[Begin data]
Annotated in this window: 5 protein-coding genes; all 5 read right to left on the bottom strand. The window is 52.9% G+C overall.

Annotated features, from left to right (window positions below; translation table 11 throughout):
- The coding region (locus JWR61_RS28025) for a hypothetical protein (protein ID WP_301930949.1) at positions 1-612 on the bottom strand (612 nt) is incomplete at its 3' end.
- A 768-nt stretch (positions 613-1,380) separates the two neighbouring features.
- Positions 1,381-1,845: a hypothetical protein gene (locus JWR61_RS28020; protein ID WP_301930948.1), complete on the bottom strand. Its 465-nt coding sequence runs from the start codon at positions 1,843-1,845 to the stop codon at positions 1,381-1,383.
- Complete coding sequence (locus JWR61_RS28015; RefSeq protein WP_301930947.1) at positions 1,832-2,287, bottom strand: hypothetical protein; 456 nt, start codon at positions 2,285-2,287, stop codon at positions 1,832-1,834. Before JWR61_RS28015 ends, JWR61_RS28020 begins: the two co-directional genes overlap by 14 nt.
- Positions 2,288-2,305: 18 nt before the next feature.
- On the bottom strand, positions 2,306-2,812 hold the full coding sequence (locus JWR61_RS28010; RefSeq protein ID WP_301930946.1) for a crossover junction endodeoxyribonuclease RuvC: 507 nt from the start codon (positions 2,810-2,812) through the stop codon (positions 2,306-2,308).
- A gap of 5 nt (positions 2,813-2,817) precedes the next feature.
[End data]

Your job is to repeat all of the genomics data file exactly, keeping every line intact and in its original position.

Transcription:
Annotated in this window: 5 protein-coding genes; all 5 read right to left on the bottom strand. The window is 52.9% G+C overall.

Annotated features, from left to right (window positions below; translation table 11 throughout):
- The coding region (locus JWR61_RS28025) for a hypothetical protein (protein ID WP_301930949.1) at positions 1-612 on the bottom strand (612 nt) is incomplete at its 3' end.
- A 768-nt stretch (positions 613-1,380) separates the two neighbouring features.
- Positions 1,381-1,845: a hypothetical protein gene (locus JWR61_RS28020; protein ID WP_301930948.1), complete on the bottom strand. Its 465-nt coding sequence runs from the start codon at positions 1,843-1,845 to the stop codon at positions 1,381-1,383.
- Complete coding sequence (locus JWR61_RS28015; RefSeq protein WP_301930947.1) at positions 1,832-2,287, bottom strand: hypothetical protein; 456 nt, start codon at positions 2,285-2,287, stop codon at positions 1,832-1,834. Before JWR61_RS28015 ends, JWR61_RS28020 begins: the two co-directional genes overlap by 14 nt.
- Positions 2,288-2,305: 18 nt before the next feature.
- On the bottom strand, positions 2,306-2,812 hold the full coding sequence (locus JWR61_RS28010; RefSeq protein ID WP_301930946.1) for a crossover junction endodeoxyribonuclease RuvC: 507 nt from the start codon (positions 2,810-2,812) through the stop codon (positions 2,306-2,308).
- A gap of 5 nt (positions 2,813-2,817) precedes the next feature.